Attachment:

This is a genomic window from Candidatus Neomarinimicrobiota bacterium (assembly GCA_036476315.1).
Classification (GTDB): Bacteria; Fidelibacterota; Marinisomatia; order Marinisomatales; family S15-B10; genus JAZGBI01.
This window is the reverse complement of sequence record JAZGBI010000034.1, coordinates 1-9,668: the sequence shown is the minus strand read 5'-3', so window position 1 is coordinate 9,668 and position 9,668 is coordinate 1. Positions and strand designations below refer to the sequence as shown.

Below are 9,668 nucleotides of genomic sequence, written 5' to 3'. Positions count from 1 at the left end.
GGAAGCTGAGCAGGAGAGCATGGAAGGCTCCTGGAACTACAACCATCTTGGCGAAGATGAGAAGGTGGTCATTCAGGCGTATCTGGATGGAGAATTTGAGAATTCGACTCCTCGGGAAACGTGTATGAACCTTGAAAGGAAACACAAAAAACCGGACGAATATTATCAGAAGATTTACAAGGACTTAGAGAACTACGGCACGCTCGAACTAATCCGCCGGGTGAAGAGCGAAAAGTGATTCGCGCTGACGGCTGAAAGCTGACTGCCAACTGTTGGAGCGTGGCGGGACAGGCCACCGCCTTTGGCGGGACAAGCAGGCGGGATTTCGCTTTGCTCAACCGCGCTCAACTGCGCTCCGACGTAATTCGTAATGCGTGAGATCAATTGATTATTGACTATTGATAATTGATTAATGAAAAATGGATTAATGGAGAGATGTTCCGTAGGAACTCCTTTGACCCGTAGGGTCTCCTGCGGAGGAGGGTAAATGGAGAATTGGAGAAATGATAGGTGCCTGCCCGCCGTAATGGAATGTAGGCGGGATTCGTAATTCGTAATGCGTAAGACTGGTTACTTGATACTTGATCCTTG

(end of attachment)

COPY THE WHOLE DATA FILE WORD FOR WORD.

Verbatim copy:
This is a genomic window from Candidatus Neomarinimicrobiota bacterium (assembly GCA_036476315.1).
Classification (GTDB): Bacteria; Fidelibacterota; Marinisomatia; order Marinisomatales; family S15-B10; genus JAZGBI01.
This window is the reverse complement of sequence record JAZGBI010000034.1, coordinates 1-9,668: the sequence shown is the minus strand read 5'-3', so window position 1 is coordinate 9,668 and position 9,668 is coordinate 1. Positions and strand designations below refer to the sequence as shown.

Below are 9,668 nucleotides of genomic sequence, written 5' to 3'. Positions count from 1 at the left end.
GGAAGCTGAGCAGGAGAGCATGGAAGGCTCCTGGAACTACAACCATCTTGGCGAAGATGAGAAGGTGGTCATTCAGGCGTATCTGGATGGAGAATTTGAGAATTCGACTCCTCGGGAAACGTGTATGAACCTTGAAAGGAAACACAAAAAACCGGACGAATATTATCAGAAGATTTACAAGGACTTAGAGAACTACGGCACGCTCGAACTAATCCGCCGGGTGAAGAGCGAAAAGTGATTCGCGCTGACGGCTGAAAGCTGACTGCCAACTGTTGGAGCGTGGCGGGACAGGCCACCGCCTTTGGCGGGACAAGCAGGCGGGATTTCGCTTTGCTCAACCGCGCTCAACTGCGCTCCGACGTAATTCGTAATGCGTGAGATCAATTGATTATTGACTATTGATAATTGATTAATGAAAAATGGATTAATGGAGAGATGTTCCGTAGGAACTCCTTTGACCCGTAGGGTCTCCTGCGGAGGAGGGTAAATGGAGAATTGGAGAAATGATAGGTGCCTGCCCGCCGTAATGGAATGTAGGCGGGATTCGTAATTCGTAATGCGTAAGACTGGTTACTTGATACTTGATCCTTG